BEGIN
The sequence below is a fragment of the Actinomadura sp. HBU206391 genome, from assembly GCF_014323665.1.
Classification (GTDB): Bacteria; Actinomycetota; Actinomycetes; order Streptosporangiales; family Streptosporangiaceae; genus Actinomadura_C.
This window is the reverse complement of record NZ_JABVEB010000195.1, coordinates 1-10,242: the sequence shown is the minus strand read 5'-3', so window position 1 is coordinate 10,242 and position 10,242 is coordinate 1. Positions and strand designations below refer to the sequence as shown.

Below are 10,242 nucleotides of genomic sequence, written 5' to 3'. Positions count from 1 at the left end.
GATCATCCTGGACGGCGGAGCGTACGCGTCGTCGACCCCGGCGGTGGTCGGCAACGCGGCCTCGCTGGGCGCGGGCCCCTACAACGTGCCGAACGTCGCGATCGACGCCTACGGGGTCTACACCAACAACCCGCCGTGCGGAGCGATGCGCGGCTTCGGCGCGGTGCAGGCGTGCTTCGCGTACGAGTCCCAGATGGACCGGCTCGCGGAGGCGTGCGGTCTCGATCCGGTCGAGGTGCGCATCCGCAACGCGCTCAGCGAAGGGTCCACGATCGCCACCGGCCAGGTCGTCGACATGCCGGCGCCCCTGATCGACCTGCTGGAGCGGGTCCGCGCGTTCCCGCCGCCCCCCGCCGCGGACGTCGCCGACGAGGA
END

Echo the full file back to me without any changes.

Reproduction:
The sequence below is a fragment of the Actinomadura sp. HBU206391 genome, from assembly GCF_014323665.1.
Classification (GTDB): Bacteria; Actinomycetota; Actinomycetes; order Streptosporangiales; family Streptosporangiaceae; genus Actinomadura_C.
This window is the reverse complement of record NZ_JABVEB010000195.1, coordinates 1-10,242: the sequence shown is the minus strand read 5'-3', so window position 1 is coordinate 10,242 and position 10,242 is coordinate 1. Positions and strand designations below refer to the sequence as shown.

Below are 10,242 nucleotides of genomic sequence, written 5' to 3'. Positions count from 1 at the left end.
GATCATCCTGGACGGCGGAGCGTACGCGTCGTCGACCCCGGCGGTGGTCGGCAACGCGGCCTCGCTGGGCGCGGGCCCCTACAACGTGCCGAACGTCGCGATCGACGCCTACGGGGTCTACACCAACAACCCGCCGTGCGGAGCGATGCGCGGCTTCGGCGCGGTGCAGGCGTGCTTCGCGTACGAGTCCCAGATGGACCGGCTCGCGGAGGCGTGCGGTCTCGATCCGGTCGAGGTGCGCATCCGCAACGCGCTCAGCGAAGGGTCCACGATCGCCACCGGCCAGGTCGTCGACATGCCGGCGCCCCTGATCGACCTGCTGGAGCGGGTCCGCGCGTTCCCGCCGCCCCCCGCCGCGGACGTCGCCGACGAGGA